Md. woman aims to help save lives with CPR parties

Have you ever been or even heard of a CPR party? A Maryland mother loves to throw them.

Laura Metro saw a story on FOX 5 last month about a Virginia toddler who drowned in a retention pond and reached out to us to share her mission to help parents save lives.

"When seconds count, the paramedics can't get there on time," said Metro. "It's impossible. There is too much land to cover, so if no one around knows these skills, they are going to die."

These gatherings are fueled by Metro's personal near-tragedy.

"My son Clay almost died by drowning," she said. "He was at the pool with some of our friends and he was walking from one friend to the next to go get a snack. We believe he fell, tripped on his towel, and fell into the deep end."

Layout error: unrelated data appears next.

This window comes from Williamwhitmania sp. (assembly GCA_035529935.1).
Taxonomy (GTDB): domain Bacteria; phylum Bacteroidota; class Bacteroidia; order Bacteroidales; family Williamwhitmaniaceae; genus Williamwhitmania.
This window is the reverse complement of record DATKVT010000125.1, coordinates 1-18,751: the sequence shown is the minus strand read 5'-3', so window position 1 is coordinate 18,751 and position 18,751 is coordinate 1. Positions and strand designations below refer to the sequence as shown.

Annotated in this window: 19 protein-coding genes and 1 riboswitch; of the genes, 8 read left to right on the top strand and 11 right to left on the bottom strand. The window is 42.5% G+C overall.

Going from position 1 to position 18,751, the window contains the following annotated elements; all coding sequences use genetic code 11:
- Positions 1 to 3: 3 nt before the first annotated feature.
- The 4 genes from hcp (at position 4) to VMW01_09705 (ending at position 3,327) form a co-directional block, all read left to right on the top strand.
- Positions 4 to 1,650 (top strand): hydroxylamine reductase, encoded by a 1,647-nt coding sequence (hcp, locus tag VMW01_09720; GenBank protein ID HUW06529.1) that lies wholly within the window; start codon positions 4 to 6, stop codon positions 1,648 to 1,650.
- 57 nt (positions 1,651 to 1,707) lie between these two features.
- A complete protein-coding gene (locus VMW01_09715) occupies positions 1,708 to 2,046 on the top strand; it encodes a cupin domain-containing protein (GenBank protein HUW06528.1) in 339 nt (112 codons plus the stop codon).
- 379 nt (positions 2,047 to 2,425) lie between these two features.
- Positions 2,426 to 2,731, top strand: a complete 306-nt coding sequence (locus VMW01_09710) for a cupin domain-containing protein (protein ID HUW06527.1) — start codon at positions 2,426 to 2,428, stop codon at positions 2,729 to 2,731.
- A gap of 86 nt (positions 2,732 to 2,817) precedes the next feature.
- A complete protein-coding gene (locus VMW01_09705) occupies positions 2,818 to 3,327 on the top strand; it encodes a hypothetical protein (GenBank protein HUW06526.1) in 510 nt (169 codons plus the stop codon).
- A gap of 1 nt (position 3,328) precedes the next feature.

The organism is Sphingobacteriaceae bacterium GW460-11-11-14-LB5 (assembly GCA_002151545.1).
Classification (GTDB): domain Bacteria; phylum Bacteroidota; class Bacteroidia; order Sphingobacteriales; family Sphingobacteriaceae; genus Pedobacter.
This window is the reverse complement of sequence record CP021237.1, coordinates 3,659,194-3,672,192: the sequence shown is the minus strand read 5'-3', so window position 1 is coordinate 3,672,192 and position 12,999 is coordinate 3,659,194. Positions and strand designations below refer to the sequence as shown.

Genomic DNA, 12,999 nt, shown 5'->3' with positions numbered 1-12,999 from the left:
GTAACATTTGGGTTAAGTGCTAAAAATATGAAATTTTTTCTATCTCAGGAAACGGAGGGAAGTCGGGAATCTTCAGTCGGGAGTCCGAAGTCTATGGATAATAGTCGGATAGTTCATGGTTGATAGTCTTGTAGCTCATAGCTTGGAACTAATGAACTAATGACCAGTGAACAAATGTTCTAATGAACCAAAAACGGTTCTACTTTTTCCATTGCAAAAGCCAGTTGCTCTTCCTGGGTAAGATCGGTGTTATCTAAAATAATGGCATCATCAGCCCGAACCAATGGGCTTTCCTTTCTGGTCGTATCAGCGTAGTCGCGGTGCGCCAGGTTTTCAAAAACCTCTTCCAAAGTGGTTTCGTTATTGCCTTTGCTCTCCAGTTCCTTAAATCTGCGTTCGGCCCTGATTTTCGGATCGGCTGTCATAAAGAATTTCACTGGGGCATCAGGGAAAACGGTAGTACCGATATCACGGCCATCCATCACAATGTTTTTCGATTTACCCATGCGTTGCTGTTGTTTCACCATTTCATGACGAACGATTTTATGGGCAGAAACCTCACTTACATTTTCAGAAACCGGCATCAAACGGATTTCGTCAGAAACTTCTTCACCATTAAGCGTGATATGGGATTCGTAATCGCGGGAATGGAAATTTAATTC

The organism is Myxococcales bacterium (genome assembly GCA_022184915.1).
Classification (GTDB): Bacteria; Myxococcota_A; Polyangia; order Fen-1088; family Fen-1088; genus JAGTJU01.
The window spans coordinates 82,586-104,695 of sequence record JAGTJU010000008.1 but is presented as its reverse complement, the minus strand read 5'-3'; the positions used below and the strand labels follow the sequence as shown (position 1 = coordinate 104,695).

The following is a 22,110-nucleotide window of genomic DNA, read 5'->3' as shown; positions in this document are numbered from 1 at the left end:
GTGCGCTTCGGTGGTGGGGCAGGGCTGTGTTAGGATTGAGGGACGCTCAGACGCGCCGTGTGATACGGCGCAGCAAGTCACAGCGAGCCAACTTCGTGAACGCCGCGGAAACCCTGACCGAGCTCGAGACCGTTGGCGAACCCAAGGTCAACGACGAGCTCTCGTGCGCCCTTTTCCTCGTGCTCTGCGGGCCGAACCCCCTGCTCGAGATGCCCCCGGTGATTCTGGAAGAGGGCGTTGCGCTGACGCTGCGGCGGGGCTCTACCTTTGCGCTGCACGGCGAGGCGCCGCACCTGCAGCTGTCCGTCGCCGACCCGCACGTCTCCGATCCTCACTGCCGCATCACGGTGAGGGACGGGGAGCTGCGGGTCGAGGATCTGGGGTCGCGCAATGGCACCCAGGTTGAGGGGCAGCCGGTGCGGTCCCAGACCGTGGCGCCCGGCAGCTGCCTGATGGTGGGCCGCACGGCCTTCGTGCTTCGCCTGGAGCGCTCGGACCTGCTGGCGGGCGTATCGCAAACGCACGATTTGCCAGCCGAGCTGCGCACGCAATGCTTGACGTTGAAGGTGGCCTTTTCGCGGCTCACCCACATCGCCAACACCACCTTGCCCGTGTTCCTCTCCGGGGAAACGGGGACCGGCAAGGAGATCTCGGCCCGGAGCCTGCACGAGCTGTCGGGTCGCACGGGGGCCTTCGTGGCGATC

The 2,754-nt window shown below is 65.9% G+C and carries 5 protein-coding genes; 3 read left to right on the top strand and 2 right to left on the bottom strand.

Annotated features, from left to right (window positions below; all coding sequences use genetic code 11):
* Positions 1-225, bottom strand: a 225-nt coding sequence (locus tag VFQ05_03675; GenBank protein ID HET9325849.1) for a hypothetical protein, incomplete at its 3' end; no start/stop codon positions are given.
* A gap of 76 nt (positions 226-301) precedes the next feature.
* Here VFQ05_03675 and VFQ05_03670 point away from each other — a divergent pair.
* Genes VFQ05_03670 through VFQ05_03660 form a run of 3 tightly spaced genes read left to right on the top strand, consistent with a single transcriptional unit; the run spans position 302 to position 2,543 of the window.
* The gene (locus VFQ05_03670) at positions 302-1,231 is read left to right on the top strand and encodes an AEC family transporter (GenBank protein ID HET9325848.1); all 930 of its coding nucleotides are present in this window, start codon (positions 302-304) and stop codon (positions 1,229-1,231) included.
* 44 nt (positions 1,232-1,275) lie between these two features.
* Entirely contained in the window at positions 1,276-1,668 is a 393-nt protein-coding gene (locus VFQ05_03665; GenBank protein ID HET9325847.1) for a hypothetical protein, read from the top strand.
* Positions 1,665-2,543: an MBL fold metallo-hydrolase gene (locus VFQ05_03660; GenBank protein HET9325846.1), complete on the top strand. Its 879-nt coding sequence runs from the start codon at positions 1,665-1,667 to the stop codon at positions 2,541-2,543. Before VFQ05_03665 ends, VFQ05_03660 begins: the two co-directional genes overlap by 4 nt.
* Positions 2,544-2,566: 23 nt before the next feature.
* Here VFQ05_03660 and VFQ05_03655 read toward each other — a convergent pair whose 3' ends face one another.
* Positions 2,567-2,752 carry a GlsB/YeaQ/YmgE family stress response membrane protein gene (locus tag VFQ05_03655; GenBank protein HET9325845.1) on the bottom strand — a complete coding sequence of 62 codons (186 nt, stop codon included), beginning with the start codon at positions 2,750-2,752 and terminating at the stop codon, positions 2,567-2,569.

Metro did not know CPR at the time.

"I couldn't understand as a responsible, safety conscious mom how and why I didn't know CPR," she said.

Clay is nine years old now. He was only three years old when the incident happened at the community pool in his neighborhood. Since then, his mother has hosted these CPR parties in our area and across the country.

"We have had about 150 classes nationwide," said Jeremy Gruber, the founder of Rescue One, a company that partners with Metro to teach the resuscitation technique. "A lot of them here in the Washington area."

For Marianne Beardall, this party was a good refresher. She has four children.

"It's very important that I have the base just in case something happens," she said.

Metro's son was saved thanks to a friend who performed amateur CPR until paramedics arrived.

"That ultimately is their explanation for why he is cognitively okay today," said Metro.

The scare was a wakeup call for Metro who quickly became CPR certified. She created CPR Party in 2012.